I never had a dog growing up - I had other, less cuddly pets; birds, fish, hamsters and the like. Nothing I could wrestle or run with, nothing that would curl up at my side of the bed just to be near me.
Other girlfriends have had cats, but (as any dog person knows) a cat's love, while very fulfilling, is conditional, while a dog's love, once given, is perfect faith and friendship.
So it was with this dog. I loved walking him, I loved feeding him and watching him eat. It was incredibly meditative, the intensity and rhythm of his mastication. Once given permission, his focus became laser-like; he pragmatically dug in, cleaned his bowl, checked for stray bits and then returned his attention to the world around him.
He'd crawl under the desk while I was working and guard my feet. When I'd see him after several days of absence, he'd bound up to me in that joyful way dogs have. We'd immediately mute our elation at being reunited in deference to my ex-girlfriend's rules about him jumping up on people, but in our hearts we were rolling around on the ground of her East Village apartment.
Running was fantastic for both of us, as I had never had a dog to run with and he didn't get taken for runs as much as he would have liked - he was walked quite often but never properly tuckered out as he needed to be. One time, jogging along the East River, we ran down by the band shell on the Lower East Side. There's a jump up onto the concrete stage there of about 3 1/2 feet. I headed straight for it and leapt up (I'm a bit of a jumper), giving him enough advance slack to either try it or avoid it as he saw fit. He jumped - right into the concrete. At full speed. My heart stopped for a moment, watching his canine carcass slamming into the hard rock face and tumbling onto the ground. My fear was short-lived however; he immediately sprung to his feet and tried to scramble up the ledge again. Fear turned to elation watching him try a second, then a successful third time. When he made it up, he practically tackled me with happiness, jumping up and down around me, so proud of his accomplishment. I had to maintain a dominant position, of course, as he has had a history of negative rambunctiousness, but inside I was secretly deliriously proud. In that moment he was MY dog, and when we stopped in the park for water and grass, I felt a kind of peace I'd never really experienced before in my life.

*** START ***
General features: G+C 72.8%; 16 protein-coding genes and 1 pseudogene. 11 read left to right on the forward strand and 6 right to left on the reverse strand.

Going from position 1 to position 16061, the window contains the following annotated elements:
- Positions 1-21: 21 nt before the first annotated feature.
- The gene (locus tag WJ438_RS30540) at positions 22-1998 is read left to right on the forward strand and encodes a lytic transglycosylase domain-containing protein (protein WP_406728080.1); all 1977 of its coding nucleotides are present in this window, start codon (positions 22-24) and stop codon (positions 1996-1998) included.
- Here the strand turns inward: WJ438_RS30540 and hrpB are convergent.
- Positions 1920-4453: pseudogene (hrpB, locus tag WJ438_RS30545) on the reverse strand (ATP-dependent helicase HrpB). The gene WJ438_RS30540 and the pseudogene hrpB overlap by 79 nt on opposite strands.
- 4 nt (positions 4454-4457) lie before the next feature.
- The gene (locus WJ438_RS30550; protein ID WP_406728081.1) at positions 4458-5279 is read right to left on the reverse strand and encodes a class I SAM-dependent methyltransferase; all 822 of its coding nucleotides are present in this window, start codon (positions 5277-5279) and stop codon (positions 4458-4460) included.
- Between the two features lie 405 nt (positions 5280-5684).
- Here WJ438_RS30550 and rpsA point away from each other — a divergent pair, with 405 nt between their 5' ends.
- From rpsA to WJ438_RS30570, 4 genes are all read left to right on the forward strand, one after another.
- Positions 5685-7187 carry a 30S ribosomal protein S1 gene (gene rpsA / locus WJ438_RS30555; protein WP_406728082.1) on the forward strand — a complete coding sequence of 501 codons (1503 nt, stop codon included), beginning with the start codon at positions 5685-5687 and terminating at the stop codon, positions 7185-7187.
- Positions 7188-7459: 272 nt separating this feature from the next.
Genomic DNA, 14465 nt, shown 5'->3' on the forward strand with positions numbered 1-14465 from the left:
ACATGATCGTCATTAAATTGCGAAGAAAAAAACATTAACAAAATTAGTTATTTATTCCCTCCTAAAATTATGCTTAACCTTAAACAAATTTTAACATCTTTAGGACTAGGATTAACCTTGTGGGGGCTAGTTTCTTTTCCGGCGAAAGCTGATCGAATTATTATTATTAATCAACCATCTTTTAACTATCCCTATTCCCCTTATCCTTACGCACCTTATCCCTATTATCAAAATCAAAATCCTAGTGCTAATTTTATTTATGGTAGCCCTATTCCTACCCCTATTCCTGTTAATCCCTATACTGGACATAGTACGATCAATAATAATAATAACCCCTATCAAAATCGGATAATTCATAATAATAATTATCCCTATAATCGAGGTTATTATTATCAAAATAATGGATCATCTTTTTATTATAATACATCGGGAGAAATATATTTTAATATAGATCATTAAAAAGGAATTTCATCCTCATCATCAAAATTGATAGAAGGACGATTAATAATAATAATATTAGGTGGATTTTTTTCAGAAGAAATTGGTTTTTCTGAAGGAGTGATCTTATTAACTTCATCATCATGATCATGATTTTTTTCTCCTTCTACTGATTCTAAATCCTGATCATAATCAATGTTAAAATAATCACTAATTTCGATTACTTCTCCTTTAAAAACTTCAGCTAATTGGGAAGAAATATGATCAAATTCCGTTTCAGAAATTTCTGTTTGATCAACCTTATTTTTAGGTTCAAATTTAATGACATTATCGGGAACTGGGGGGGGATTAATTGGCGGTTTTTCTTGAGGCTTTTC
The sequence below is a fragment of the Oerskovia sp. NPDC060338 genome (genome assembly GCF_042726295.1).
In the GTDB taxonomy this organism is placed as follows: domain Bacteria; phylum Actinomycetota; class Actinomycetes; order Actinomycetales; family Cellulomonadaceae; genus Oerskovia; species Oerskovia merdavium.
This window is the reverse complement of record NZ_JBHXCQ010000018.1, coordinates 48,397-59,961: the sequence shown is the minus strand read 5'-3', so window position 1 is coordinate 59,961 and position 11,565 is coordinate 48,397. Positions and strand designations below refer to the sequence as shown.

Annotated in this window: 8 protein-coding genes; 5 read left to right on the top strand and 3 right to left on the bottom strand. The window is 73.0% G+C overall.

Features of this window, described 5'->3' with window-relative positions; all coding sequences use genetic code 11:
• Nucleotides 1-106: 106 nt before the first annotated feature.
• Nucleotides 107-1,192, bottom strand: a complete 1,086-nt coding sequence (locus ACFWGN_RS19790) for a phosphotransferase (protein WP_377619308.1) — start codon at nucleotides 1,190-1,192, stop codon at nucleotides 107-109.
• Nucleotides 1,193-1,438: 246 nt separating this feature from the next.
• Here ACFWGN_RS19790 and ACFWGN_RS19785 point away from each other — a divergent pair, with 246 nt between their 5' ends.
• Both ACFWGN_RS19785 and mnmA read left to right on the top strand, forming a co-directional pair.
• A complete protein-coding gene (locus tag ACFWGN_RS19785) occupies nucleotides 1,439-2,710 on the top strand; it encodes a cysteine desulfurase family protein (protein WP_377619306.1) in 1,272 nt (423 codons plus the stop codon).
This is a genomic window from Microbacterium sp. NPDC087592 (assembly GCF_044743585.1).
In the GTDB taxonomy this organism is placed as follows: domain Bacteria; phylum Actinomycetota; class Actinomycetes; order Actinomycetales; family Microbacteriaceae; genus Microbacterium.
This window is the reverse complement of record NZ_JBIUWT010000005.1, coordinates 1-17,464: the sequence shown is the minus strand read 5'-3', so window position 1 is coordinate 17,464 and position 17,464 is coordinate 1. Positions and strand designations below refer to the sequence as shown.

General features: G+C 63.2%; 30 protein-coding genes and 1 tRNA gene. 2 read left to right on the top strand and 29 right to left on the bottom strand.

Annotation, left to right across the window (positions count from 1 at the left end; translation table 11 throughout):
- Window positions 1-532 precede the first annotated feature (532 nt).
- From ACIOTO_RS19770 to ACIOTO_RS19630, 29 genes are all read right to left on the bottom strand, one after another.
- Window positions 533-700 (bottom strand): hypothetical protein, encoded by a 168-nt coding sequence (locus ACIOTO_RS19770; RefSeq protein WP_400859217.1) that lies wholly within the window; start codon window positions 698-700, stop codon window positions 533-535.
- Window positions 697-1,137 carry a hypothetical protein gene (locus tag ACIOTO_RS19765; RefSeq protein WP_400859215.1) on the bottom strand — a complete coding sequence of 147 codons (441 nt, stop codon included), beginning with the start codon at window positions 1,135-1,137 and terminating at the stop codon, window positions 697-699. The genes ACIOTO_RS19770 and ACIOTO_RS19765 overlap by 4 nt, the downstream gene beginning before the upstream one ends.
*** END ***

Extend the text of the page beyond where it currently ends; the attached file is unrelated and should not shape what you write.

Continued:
Tonight, walking to the market in the rain, it seemed everyone chose that exact point in the hour to walk their dogs. My eye and mind deconstructed different parts of the dogs I passed and reassembled them into my friend; that was his snout, those were his eyes, there wags his tail. My throat tightened knowing I'd probably never see Mister Tallulah Raisinfarm again, and then I walked into the store.